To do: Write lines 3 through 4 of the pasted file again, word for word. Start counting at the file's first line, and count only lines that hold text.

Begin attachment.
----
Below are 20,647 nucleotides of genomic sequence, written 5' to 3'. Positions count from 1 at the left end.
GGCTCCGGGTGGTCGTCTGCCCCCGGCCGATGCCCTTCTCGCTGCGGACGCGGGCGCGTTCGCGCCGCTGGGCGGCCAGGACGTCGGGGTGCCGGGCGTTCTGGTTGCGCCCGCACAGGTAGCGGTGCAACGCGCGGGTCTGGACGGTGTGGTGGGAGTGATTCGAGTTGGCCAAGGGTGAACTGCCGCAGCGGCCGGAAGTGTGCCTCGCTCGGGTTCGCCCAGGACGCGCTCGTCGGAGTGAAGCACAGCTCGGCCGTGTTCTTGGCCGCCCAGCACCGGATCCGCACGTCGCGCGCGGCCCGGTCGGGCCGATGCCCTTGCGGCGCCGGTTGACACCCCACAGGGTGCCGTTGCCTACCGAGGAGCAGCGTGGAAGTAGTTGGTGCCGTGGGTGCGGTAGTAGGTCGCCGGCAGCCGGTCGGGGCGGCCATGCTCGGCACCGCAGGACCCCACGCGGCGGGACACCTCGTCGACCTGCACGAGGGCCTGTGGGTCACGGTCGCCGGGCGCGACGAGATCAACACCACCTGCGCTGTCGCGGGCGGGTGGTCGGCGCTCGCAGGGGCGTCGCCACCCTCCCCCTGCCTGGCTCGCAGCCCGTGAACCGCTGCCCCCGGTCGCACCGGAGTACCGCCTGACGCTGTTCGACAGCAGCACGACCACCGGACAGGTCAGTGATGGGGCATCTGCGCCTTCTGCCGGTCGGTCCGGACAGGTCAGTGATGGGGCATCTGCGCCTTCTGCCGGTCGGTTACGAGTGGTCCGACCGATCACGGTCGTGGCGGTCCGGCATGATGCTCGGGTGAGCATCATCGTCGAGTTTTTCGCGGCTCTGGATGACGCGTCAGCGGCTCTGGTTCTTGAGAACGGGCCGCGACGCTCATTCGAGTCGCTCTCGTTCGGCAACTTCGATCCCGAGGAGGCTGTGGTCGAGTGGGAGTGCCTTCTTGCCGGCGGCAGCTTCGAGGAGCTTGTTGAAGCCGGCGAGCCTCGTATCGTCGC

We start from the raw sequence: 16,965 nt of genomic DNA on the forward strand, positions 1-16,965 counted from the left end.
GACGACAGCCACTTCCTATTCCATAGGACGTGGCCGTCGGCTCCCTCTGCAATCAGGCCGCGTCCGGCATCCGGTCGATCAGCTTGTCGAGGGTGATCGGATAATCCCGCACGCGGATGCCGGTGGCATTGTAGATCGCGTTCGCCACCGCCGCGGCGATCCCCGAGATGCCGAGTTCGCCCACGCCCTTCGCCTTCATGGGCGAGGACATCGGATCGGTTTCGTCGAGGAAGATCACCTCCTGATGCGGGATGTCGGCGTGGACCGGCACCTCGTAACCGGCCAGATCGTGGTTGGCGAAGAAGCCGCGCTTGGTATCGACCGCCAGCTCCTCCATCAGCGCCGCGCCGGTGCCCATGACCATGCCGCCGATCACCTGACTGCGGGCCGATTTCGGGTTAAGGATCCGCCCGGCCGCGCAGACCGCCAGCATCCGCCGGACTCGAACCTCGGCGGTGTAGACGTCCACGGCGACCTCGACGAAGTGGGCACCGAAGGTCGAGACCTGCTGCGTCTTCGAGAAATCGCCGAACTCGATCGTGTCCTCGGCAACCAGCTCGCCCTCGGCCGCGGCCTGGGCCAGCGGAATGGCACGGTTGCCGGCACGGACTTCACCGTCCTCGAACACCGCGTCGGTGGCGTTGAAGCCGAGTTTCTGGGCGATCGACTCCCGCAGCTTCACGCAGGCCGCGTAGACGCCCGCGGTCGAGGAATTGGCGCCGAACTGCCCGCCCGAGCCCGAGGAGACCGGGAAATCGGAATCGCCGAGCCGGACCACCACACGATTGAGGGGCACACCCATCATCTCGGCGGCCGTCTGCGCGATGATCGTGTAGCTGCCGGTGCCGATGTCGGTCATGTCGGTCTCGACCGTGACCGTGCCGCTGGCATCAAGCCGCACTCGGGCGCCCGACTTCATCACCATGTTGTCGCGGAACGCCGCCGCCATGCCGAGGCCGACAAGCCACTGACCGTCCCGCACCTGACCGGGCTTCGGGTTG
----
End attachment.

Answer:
We start from the raw sequence: 16,965 nt of genomic DNA on the forward strand, positions 1-16,965 counted from the left end.
GACGACAGCCACTTCCTATTCCATAGGACGTGGCCGTCGGCTCCCTCTGCAATCAGGCCGCGTCCGGCATCCGGTCGATCAGCTTGTCGAGGGTGATCGGATAATCCCGCACGCGGATGCCGGTGGCATTGTAGATCGCGTTCGCCACCGCCGCGGCGATCCCCGAGATGCCGAGTTCGCCCACGCCCTTCGCCTTCATGGGCGAGGACATCGGATCGGTTTCGTCGAGGAAGATCACCTCCTGATGCGGGATGTCGGCGTGGACCGGCACCTCGTAACCGGCCAGATCGTGGTTGGCGAAGAAGCCGCGCTTGGTATCGACCGCCAGCTCCTCCATCAGCGCCGCGCCGGTGCCCATGACCATGCCGCCGATCACCTGACTGCGGGCCGATTTCGGGTTAAGGATCCGCCCGGCCGCGCAGACCGCCAGCATCCGCCGGACTCGAACCTCGGCGGTGTAGACGTCCACGGCGACCTCGACGAAGTGGGCACCGAAGGTCGAGACCTGCTGCGTCTTCGAGAAATCGCCGAACTCGATCGTGTCCTCGGCAACCAGCTCGCCCTCGGCCGCGGCCTGGGCCAGCGGAATGGCACGGTTGCCGGCACGGACTTCACCGTCCTCGAACACCGCGTCGGTGGCGTTGAAGCCGAGTTTCTGGGCGATCGACTCCCGCAGCTTCACGCAGGCCGCGTAGACGCCCGCGGTCGAGGAATTGGCGCCGAACTGCCCGCCCGAGCCCGAGGAGACCGGGAAATCGGAATCGCCGAGCCGGACCACCACACGATTGAGGGGCACACCCATCATCTCGGCGGCCGTCTGCGCGATGATCGTGTAGCTGCCGGTGCCGATGTCGGTCATGTCGGTCTCGACCGTGACCGTGCCGCTGGCATCAAGCCGCACTCGGGCGCCCGACTTCATCACCATGTTGTCGCGGAACGCCGCCGCCATGCCGAGGCCGACAAGCCACTGACCGTCCCGCACCTGACCGGGCTTCGGGTTG